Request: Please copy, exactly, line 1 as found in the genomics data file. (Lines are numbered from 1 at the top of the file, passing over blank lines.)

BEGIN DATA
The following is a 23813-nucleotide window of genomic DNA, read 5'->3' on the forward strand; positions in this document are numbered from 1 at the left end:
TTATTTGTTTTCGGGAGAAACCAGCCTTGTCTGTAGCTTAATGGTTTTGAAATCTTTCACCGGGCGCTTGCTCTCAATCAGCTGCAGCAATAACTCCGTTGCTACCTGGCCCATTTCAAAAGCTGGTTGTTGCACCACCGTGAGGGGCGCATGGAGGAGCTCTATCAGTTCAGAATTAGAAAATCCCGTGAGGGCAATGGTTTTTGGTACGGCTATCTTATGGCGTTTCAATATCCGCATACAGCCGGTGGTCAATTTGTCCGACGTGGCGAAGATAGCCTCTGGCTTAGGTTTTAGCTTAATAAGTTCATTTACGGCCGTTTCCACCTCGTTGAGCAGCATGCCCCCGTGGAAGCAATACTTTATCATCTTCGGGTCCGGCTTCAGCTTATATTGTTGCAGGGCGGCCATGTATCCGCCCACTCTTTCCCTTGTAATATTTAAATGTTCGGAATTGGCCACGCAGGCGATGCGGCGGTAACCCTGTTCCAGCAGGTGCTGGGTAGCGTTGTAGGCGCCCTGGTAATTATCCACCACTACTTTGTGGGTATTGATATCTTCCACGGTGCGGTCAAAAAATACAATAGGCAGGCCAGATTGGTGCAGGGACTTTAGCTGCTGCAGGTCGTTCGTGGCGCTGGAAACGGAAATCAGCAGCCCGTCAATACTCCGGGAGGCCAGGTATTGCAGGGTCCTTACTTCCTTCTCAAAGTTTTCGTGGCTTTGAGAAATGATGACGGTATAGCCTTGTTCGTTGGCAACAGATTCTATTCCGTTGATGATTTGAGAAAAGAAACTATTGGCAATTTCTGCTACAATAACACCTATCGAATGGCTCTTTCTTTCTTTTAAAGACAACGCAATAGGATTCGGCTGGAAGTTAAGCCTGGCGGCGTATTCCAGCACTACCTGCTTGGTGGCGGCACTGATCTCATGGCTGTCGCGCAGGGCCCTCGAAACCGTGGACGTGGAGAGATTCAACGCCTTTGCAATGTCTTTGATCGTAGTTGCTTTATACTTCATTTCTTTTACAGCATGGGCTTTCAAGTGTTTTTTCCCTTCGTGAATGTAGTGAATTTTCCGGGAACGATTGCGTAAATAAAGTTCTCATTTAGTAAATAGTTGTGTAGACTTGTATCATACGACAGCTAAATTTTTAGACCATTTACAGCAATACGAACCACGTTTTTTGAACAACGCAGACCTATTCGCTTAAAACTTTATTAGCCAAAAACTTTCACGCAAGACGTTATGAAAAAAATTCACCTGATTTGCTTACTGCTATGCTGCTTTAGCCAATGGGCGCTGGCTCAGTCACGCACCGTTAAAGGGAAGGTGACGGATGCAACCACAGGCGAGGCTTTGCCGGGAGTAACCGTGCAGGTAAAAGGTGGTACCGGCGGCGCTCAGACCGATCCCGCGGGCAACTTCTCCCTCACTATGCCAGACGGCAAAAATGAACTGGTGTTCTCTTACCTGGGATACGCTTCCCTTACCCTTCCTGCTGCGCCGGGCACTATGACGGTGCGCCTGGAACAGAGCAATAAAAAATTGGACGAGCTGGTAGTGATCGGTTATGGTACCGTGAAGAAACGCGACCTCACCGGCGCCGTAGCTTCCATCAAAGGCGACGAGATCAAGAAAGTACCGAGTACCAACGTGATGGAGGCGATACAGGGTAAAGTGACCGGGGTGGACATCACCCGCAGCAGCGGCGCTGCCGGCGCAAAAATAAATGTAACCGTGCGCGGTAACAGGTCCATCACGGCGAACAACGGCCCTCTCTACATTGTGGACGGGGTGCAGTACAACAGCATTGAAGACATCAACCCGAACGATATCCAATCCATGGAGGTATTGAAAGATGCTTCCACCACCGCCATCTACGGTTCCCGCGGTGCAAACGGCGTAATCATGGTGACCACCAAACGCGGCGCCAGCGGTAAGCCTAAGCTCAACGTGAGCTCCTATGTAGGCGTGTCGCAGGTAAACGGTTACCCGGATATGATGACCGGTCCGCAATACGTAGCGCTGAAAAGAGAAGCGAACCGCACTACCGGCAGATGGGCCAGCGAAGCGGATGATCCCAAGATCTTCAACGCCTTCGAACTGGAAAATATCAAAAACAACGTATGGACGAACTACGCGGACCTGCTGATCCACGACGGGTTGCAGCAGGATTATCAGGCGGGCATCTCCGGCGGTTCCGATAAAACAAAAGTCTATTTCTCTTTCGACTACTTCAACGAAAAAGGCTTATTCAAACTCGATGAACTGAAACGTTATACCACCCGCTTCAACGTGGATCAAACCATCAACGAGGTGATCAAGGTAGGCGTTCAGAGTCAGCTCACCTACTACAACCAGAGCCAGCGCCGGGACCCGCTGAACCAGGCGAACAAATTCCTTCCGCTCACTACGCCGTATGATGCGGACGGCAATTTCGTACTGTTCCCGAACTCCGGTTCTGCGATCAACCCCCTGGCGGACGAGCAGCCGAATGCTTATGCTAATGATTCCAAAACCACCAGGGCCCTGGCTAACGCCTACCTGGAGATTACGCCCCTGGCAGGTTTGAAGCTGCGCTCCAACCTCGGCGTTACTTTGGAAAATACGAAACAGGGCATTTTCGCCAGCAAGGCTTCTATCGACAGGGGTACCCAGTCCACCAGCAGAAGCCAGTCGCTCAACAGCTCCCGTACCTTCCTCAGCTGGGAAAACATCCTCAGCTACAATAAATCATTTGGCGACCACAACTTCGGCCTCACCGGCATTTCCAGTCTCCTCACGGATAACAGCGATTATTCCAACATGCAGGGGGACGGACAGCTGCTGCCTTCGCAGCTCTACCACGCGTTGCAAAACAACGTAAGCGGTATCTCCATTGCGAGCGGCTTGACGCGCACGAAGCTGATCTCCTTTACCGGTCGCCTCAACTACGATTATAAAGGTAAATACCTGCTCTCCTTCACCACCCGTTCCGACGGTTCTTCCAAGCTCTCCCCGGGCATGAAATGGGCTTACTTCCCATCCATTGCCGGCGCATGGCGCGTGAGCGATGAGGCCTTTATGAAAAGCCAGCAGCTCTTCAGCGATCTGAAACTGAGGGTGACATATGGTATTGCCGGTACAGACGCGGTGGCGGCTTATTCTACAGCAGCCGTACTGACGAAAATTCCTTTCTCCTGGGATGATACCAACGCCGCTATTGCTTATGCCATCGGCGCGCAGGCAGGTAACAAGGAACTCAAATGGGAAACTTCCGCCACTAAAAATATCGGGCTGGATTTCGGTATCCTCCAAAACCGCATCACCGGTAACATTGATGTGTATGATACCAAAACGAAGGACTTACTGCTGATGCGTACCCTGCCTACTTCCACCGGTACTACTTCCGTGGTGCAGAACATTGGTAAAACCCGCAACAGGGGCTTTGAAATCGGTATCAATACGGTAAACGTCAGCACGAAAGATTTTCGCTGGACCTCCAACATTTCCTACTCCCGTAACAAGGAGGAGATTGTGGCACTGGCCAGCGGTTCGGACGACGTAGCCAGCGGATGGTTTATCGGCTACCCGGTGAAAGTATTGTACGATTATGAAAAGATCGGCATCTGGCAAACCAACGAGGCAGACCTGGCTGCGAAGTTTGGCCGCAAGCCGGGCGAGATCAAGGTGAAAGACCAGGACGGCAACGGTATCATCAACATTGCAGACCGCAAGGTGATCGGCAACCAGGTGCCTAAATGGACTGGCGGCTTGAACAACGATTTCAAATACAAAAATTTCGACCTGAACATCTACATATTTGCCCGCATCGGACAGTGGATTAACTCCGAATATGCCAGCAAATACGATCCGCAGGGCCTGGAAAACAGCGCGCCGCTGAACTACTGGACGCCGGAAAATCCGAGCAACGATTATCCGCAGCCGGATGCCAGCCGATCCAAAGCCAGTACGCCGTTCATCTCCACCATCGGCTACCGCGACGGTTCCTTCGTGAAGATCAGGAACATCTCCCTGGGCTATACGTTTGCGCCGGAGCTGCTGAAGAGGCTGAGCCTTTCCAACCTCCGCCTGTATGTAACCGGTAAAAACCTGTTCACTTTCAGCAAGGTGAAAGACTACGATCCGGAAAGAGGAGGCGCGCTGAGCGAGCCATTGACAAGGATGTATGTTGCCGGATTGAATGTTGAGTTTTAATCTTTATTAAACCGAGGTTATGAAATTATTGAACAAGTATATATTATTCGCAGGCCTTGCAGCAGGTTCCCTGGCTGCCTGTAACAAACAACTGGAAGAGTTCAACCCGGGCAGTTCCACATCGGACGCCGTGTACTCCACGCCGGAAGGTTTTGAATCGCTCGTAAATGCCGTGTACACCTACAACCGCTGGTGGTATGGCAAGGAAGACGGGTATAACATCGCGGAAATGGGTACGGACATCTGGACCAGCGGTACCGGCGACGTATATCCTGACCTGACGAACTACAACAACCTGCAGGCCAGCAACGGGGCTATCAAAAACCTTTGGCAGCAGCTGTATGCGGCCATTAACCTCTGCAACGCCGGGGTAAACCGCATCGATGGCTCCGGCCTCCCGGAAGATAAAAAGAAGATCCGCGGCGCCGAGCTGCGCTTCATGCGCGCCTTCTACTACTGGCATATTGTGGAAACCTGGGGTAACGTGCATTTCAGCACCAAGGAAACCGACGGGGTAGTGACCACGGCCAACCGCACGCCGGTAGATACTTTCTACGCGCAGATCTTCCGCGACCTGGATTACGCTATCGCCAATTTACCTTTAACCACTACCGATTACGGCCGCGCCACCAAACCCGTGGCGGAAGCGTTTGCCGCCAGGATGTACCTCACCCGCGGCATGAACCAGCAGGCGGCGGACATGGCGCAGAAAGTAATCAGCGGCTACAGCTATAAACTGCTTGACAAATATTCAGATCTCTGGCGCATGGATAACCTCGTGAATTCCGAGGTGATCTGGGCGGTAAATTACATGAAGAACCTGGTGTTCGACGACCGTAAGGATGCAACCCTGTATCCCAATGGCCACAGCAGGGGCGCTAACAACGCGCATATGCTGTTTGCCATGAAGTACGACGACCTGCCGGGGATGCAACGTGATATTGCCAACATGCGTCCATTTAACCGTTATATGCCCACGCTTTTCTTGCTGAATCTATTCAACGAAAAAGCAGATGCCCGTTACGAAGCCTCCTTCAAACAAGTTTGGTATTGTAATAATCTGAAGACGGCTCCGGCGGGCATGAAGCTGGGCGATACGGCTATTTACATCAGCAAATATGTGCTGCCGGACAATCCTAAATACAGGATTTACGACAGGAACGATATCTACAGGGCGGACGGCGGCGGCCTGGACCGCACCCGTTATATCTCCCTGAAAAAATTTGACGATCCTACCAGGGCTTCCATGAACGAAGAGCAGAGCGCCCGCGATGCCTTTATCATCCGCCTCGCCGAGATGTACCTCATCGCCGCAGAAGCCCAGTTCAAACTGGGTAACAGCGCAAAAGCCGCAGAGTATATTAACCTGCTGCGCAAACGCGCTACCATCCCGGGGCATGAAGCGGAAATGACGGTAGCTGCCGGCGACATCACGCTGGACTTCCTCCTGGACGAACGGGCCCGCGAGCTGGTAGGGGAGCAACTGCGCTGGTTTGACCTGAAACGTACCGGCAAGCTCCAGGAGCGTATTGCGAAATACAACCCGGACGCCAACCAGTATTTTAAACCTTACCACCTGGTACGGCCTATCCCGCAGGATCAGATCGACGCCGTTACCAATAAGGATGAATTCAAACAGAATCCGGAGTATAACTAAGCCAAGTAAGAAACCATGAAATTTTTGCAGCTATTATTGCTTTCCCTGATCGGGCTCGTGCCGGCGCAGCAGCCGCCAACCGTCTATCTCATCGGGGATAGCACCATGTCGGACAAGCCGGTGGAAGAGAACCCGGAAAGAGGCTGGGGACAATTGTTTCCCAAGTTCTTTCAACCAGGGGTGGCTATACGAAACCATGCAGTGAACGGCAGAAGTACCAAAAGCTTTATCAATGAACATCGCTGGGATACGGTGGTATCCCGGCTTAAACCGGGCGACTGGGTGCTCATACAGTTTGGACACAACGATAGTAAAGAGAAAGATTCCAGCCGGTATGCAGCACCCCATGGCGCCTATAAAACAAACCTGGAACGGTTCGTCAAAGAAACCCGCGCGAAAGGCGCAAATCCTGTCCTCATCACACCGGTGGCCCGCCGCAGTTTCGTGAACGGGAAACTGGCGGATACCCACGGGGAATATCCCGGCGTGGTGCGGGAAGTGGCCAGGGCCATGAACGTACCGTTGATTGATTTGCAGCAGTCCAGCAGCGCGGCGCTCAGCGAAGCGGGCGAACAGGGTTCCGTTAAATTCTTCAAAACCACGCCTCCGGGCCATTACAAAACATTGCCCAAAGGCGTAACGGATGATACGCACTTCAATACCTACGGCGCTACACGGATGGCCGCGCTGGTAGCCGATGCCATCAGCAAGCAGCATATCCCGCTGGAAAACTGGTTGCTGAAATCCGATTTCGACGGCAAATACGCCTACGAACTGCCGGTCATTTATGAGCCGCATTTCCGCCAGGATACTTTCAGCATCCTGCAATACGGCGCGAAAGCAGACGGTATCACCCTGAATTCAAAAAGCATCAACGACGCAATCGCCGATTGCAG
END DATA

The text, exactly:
The following is a 23813-nucleotide window of genomic DNA, read 5'->3' on the forward strand; positions in this document are numbered from 1 at the left end: